Admiral Patricio Montojo y Pasarón

(1839-1917)
By Jose Poncet 
A full account of the Battle of Cavite/Manila Bay  |||  Montojo's report of the Battle of Manila Bay/Cavite
Admiral Monojo's Literary works  ||| Admiral Montojo's letter to Admiral Dewey ||| Dewey's response
Philippine Newspaper Account on Montojo and Manila 
 General:
Rear Admiral Montojo was the commander of the Spanish squadron at the Battle of Manila Bay/Cavite.

Background:

Admiral MontojoPatricio Montojo y Pasarón was born in EL FERROL, in the Spanish province of Corunna, on September 7, 1839. As a young man, he studied at the Naval School in Cadiz, (South of Spain), and in 1852 he became a naval cadet.

The future admiral's first  assignment as a Midshipman was in 1855, and by 1860  he was nominated as Sub-lieutenant. That same year Montojo went to Philippine Islands, where he was in the service of Admiral Méndez Núñez and fought the Moros in Mindanao. In Pagalugan he was promoted to Lieutenant. During his stay in Philippine Islands Montojo visited China and Cochinchina  before returning to Spain in 1864.

On the frigate ALMANSA, the young lieutenant participated in the battle of El Callao and was nominated to be the secretary to Admiral Méndez Núñez, accompanying the admiral to Madrid, where Montojo filled an office at the Secretariat of the Admiralty.

Montojo was promoted to Commander in 1873 and was in command of several warships in Havana´s naval station and in River Plate. He was Commodore when he returned to the Philippines, eventually returning to Madrid in 1890. Montojo stayed in Madrid until November 1891 when he was promoted to the category of General Officer .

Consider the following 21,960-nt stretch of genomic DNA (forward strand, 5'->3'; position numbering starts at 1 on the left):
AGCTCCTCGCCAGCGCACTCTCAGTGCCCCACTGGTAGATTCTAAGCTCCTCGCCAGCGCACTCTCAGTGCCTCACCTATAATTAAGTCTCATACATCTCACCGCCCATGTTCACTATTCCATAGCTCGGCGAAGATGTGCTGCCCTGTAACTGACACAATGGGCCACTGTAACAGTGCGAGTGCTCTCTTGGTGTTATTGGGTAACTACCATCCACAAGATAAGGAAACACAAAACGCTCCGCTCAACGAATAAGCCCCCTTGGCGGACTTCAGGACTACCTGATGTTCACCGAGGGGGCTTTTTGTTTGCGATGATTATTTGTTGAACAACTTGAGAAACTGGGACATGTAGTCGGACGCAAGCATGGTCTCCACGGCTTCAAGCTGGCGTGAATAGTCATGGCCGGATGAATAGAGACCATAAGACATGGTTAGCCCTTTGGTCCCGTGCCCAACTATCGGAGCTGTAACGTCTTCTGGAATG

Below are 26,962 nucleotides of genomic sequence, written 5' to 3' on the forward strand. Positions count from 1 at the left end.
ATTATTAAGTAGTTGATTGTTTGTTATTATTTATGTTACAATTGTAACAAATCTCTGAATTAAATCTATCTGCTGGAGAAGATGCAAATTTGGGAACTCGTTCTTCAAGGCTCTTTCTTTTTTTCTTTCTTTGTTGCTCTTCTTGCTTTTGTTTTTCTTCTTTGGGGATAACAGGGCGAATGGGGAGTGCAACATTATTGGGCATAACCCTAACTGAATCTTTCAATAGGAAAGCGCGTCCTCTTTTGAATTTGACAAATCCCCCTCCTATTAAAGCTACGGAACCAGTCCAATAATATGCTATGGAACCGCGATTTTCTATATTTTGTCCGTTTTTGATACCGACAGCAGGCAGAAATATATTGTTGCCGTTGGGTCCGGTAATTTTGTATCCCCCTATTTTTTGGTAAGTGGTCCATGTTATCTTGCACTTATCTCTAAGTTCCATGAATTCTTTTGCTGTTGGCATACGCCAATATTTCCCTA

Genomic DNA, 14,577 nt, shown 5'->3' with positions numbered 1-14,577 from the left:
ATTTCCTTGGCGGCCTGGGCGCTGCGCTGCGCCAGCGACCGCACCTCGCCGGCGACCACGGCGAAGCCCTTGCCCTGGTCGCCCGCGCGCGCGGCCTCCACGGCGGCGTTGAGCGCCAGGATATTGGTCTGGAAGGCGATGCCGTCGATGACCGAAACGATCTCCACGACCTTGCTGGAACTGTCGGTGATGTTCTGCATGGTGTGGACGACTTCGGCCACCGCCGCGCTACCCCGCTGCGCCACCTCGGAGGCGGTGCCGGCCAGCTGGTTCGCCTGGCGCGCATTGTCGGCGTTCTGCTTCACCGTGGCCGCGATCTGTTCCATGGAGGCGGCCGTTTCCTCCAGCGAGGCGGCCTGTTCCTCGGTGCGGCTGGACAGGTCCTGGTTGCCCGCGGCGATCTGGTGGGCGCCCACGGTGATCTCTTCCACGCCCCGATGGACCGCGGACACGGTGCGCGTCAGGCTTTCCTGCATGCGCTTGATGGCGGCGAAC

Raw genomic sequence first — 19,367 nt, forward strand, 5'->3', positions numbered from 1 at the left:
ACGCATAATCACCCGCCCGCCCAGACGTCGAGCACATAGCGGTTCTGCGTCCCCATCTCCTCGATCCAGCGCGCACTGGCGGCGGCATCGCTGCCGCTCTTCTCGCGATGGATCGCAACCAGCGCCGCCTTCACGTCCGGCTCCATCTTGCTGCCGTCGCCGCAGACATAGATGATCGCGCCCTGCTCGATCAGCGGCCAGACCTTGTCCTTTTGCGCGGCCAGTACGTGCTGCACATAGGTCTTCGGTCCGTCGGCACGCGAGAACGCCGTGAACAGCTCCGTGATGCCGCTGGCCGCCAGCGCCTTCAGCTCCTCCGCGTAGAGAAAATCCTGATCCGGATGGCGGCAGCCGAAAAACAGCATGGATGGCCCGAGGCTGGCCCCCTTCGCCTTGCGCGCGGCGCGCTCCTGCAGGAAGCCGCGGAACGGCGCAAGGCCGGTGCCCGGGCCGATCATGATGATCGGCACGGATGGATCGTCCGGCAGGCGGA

In 1892 Montojo was proposed for the "Grand Cross of Queen Elizabeth the Catholic"and, in 1897, he received the "Grand Cross of Queen María Cristina."

Once more, Montojo returned to the Philippines when he was Rear-Admiral, and held the category of general commander of all the naval stations in those islands. He collaborated in all the fights that Spain maintained with the rebellious Tagalos and was the protagonist of the sad days of 1898, when he was in command of the Spanish Squadron that was annihilated by the U.S. Asiatic Squadron in the Battle of Cavite/Manila Bay on May 1, 1898. In this battle, Montojo's sons Eugenio and Patricio also took part in the battle, with both the Admiral and Eugenio being wounded in action.

By Decree of September 1898, it was stated that, because of the actions resulting in the destruction of the squadron under his command, Montojo's duties as General Commander of the Philippine's Naval Stations and Squadron were suspended. Admiral  Patricio Montojo, commander-in-chief of the Spanish Navy in the Philippines was summoned to Madrid in order to explain his defeat in Cavite before the Supreme Court-Martial. Montojo left Manila in October of that year and arrived in Madrid on November 11, 1898.

By judicial decree of the Spanish Supreme Court-Martial, (March 1899), Montojo were imprisoned. Later, Montojo was absolved by the Court-Martial but was discharged. In an odd change of events, one of those who defended Admiral Montojo was his former adversary at Cavite, Admiral George Dewey.

Montojo died in Madrid, Spain, on September 30, 1917.


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